EXAMPLE 7B Glutarylation/Propionylation of Depolymerized Chitosan

Depolymerized chitosan from example 5 with an inherent viscosity of 0.98 DL/g was dissolved in 0.1M acetic acid (1.23 g in 46 ml). The amino content of this sample was calculated to be 0.74 (Table 5). Glutaric anhydride (Aldrich, 95%, 1.33 g) and propionic anhydride (Aldrich, 99+% m 1.33 g) with glutaric anhydride at an approximately 3.8 fold excess and propionic anhydride at an approximately 3.3 fold excess in acetone (Labscan, AR grade, 10.1 ml, 8 g) solution was added to the chitosan solution and left stirring overnight. Resulting solution was poured into acetone (Labscan, AR grade, 80 ml) to induce precipitation. Dispersion was spun at 4000 rpm at about 4° C. for about 25 min. After spinning, supernatant was washed with methanol (Labscan. HPLC grade, 600 ml) and spun as before. Supernatant was decanted off and product was lyophilized following overnight refrigeration and then vacuum oven dried (1 day). % Nitrogen of this product as determined from elemental analysis was 5.11%.

EXAMPLE 7C Glutarylation/Propionylation of Depolymerized Chitosan

Depolymerized chitosan from example 5 with an inherent viscosity of 0.98 DL/g was dissolved in 0.1M acetic acid (4.02 g in 150 ml). The amino content of this sample was calculated to be 0.74 (Table 5). Glutaric anhydride (Aldrich, 95%, 4.01 g) and propionic anhydride (Aldrich, 99+% m 4.05 g) with glutaric anhydride at an approximately 3.8 fold excess and propionic anhydride at an approximately 3.3 fold excess in acetone (Labscan, AR grade, 29.4 ml, 23.2 g) solution was added to the chitosan solution and left stirring overnight. Resulting solution was poured into acetone (Labscan, AR grade, 200 ml) to induce precipitation. Dispersion was spun at 4000 rpm at about 4° C. for about 25 min. After spinning, supernatant was washed with methanol (Labscan, HPLC grade, 600 ml) and spun as before. Supernatant was decanted off and product was lyophilized following overnight refrigeration. Because of the high excess of anhydride used, the lyophilized product was washed by redissolving in 0.2M NaOH solution, filtering to remove insoluble matter and precipitation in methanol (Labscan, HPLC grade, 300 ml). After spinning at 4000 rpm at about 4° C. for about 25 min, supernatant was decanted off and the product was dried by lyophilization (2 days) and vacuum dried for 1 day. % Nitrogen of this product as determined from elemental analysis was 5.11%.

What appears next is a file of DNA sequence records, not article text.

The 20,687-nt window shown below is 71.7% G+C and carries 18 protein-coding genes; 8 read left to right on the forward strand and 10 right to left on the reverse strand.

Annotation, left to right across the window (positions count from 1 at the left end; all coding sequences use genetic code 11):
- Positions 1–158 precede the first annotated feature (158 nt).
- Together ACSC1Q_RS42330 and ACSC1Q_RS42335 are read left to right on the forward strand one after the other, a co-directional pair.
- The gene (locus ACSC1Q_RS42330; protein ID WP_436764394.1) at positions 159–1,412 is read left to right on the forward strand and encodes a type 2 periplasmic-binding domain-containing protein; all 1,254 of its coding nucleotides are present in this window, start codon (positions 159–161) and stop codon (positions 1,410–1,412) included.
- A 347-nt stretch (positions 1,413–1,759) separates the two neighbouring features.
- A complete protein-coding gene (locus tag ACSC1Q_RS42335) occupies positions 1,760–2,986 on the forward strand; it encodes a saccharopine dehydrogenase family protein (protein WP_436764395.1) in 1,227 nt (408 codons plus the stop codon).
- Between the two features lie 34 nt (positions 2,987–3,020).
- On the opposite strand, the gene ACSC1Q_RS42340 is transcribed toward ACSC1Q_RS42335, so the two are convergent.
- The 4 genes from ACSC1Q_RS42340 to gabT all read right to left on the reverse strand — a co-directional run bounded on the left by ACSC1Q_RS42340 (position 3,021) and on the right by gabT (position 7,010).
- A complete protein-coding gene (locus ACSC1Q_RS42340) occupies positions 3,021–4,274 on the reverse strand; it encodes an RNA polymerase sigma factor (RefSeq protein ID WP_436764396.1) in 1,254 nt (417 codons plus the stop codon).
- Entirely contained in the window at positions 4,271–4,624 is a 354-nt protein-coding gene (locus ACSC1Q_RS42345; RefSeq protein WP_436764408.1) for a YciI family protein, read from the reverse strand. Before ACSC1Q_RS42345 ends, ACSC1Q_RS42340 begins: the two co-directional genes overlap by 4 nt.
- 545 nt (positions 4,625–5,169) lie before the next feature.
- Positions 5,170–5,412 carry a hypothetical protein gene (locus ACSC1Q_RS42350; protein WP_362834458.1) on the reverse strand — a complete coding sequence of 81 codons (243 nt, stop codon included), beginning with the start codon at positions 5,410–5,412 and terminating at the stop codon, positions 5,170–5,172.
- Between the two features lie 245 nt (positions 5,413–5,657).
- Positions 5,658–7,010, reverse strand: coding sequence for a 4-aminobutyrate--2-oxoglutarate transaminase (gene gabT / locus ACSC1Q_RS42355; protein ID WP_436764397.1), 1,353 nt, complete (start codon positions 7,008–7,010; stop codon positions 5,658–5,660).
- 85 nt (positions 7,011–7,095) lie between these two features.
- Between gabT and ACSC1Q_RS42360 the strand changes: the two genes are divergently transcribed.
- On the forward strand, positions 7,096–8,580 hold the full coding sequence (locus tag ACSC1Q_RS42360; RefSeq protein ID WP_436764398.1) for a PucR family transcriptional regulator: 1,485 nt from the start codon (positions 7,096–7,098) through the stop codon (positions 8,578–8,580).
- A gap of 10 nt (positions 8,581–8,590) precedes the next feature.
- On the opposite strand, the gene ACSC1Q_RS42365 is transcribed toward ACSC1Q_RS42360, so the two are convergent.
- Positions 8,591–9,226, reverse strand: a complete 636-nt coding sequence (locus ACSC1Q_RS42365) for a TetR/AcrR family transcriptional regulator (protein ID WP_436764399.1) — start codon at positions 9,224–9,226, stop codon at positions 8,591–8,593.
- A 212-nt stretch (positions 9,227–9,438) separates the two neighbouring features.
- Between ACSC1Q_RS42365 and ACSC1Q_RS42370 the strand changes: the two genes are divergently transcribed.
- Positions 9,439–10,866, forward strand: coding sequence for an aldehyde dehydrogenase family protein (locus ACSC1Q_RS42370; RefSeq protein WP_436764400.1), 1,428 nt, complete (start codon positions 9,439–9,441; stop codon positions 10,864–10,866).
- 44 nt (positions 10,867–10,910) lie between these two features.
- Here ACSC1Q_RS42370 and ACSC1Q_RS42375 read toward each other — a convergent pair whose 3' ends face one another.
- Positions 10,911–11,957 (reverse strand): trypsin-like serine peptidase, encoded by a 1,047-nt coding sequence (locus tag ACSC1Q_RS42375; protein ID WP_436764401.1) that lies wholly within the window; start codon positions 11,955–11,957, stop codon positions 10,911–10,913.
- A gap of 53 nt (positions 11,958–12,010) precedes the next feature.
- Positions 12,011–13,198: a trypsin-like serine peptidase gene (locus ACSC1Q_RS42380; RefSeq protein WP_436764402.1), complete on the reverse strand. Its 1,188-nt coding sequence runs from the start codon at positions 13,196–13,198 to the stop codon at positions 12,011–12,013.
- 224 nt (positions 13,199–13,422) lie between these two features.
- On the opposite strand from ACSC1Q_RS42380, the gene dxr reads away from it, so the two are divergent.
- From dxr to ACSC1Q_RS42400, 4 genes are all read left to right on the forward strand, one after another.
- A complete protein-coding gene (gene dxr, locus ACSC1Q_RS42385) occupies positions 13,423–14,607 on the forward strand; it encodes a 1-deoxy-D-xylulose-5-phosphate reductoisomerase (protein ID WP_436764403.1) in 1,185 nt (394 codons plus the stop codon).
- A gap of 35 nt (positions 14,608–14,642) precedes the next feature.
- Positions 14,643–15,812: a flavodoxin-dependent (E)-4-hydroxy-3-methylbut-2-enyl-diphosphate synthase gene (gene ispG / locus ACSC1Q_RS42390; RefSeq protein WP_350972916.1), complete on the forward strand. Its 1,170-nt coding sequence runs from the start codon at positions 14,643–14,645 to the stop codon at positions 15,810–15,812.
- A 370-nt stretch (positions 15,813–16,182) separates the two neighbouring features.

EXAMPLE 7D Glutarylation/Propionylation of Depolymerized Chitosan

Depolymerized chitosan from example 6 with an inherent viscosity of 0.30 DL/g was dissolved in 0.1M acetic acid (4.01 g in 150 ml). The amino content of this sample was calculated to be 0.56. Glutaric anhydride (Aldrich, 95%, 3.0 g) and propionic anhydride (Aldrich, 99+%, 1.0 g) in acetone (Labscan, Dublin, Ireland, AR grade, 29.9 ml, 23.6 g) solution was added to the chitosan solution and left stirring overnight. Resulting solution was poured into acetone (Labscan, AR grade, 200 ml) to induce precipitation. Dispersion was spun at 4000 rpm at about 4° C. for about 25 min. After spinning, supernatant was washed with methanol (Labscan, HPLC grade, 600 ml) and spun as before. Supernatant was decanted off and product was lyophilized for 2 days following overnight refrigeration and vacuum dried for 1 day. % Nitrogen of this product as determined from elemental analysis was 5.29%.

Glutarylation/Propionylation—A Kinetic Study